One day while learning about weather and barometers by making a crude one, Calpurnia notices something interesting.  a strange bird, a laughing gull, a strange thing to see two hundred miles inland.  As her grandfather looks at the barometer he becomes alarmed that a terrible storm is coming.  As he hastens to send a telegraph to warn Galveston. Nobody pays attention and the famous Galveston Hurricane causes untold devastation and the introduction of her strange cousin Aggie to their lives.

The thing that most bothered me is that the issues of race relations are mainly ignored.  Of course since the story is told from Calpurnia’s point of view,  it is not surprising that these issues are not pointed out.  Her family has two black women who who do most the house work including the cooking. The kitchen is Viola’s domain.  Calpurnia’s mother pitches in a bit for Thanksgiving, fortified with “periodic headache powders” and told by her husband “not to overtax [herself].”   Knowing that the Civil War has recently ended, her Granddaddy being a veteran, Calpurnia who is so curious about everything, does not seem curious about race relations.  She is quite aware of the injustices done to women, especially when she learns that her six brothers received twice as much as she did for their birthdays.  Perhaps in a later book, when Calpurnia is older, she will start to wonder about race.  Or maybe it’s us the readers who must feel somewhat uncomfortable reading such an overwhelmingly happy story knowing the misery that surrounds the Tates’ lives.

Gabriel Finley & the Raven’s Riddle by George Hagen

Here is a wonderful fantasy filled with riddles that is great for middle grade students, especially ones who like riddles. It is also Gabriel-Finleypacked with animal, or avian, lore as well as being based upon two ravens from Norse mythology, Huginn and Munin. The story alternates between the story of Paladin, a baby raven, and Gabriel. Gabiel Finley is eleven-years old, living in an old part of Brooklyn with his aunt. His mother disappeared when he was very young and his father has been gone for three years. Gabriel is an expert on riddles; he says they create flexible minds. It turns out that ravens also are riddle experts. That is how they can tell if another raven is indeed a raven or a valraven. Valravens have no sense of humor and are “vicious, spiteful creatures.” Nothing is funny to them. The first valraven was created when a raven obeyed a phantom who told him he could live forever if he at the flesh of his master. Since then humans began to shun ravens as soldiers saw valravens eating dead soldiers on battlefields. Before then ravens and humans were friends.

As Gabriel notices that he knows what a raven is thinking, Paladin learns that his grandfather had an amicus, a raven’s human friend, that they could share thoughts and paravolate, merge and fly together. Later, when Gabriel receives his father’s childhood diary, he learns that his father could also communicate with a wounded raven who he took to his father to heal. His father learned that this raven was in danger from Corax and when he asked who Corax was, he was told that Corax was his older brother.

Gabriel and Paladin embark on an adventure to the underground world of Aviopolis, where he must use riddles to rescue his father who is being held prisoner. Traveling with them is an untrustworthy thief, two friends from school and a young violin player named Penelope. They are clearly drawn and unique.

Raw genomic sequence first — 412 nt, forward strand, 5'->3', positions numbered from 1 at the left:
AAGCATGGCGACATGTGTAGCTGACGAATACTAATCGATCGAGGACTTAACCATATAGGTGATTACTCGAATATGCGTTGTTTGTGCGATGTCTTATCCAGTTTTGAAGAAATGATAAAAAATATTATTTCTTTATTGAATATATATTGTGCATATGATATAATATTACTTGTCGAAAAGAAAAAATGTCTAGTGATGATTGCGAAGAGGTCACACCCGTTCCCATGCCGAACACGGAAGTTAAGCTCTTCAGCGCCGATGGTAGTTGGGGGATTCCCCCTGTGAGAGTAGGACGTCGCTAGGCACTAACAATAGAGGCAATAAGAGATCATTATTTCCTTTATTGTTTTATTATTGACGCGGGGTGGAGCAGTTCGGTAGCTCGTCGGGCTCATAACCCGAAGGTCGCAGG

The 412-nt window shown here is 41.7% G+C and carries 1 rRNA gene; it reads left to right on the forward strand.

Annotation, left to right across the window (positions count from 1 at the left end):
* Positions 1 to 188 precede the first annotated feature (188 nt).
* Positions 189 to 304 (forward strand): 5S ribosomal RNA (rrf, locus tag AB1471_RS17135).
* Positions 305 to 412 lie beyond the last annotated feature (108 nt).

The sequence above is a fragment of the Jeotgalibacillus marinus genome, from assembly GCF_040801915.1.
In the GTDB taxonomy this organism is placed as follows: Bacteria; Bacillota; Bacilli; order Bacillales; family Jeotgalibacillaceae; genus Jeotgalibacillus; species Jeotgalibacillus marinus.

I loved the beginning and the end, but became impatient in the middle. Though set in Brooklyn, it felt like it could have been set anywhere. Except for Aviopolis, which is very vivid, the book lacks a strong sense of place.  The author left room for a sequel.

The Children of the King by Sonia Hartnett

“But that is how life works — something is done, and it is never undone.  Everything that changes, changes everything forever.’
 

children-of-the-kingThe Children of the King is a literary masterpiece for young people, but a great book for adults as well.  It is so perfectly put together, the language exquisite, and full of nuance and discoveries. During the London Blitz, children were sent from London to live with family members or perfect strangers to escape the relentless bombing by the Germans.  Some children fared well and some horribly, though it was surely painful to be separated from their families even for those in the best situations.

In Hartnett’s book, twelve-year-old, not terribly bright and by her own admission, “a clumsy-clot,” Cecily and her older brother Jeremy Lockwood are sent away, along with their mother, to their family’s estate in Yorkshire.   Jeremy badly wants to stay and help out with the war effort, but he’s only fourteen and must go away.  Their father seems to be involved with some secret aspects of the war, but Jeremy is somewhat resentful that he’s not off fighting in France.  As they ride in their first class compartment, they are aware of the hundreds of children who are on the train with labels pinned to their coats, “like luggage… or price tag[s]”, evacuees from London but not with their mothers.  Instead these children were accompanied by strict ladies.

When they arrive at their destination, Cecily and Jeremy persuade their most reluctant mother to take on a child and that girl is May, a bright,  very perceptive, ten-year-old. They are met at  Heron Hall by Byron the dog and by their father’s brother, Uncle Peregrine, a widower.  Spoiled Cecily introduces May, “Look what we’ve brought with us..This is May Bright…I chose her at the town hall – just like picking a kitten from a basket,”  “Standing before such a man, no handshake or how-do-you-do seemed fitting.  Instead May did an unusual thing, she bowed.  She bowed low enough to see Peregrine Lockwood’s feet, which were clad in sloppy brown slippers.”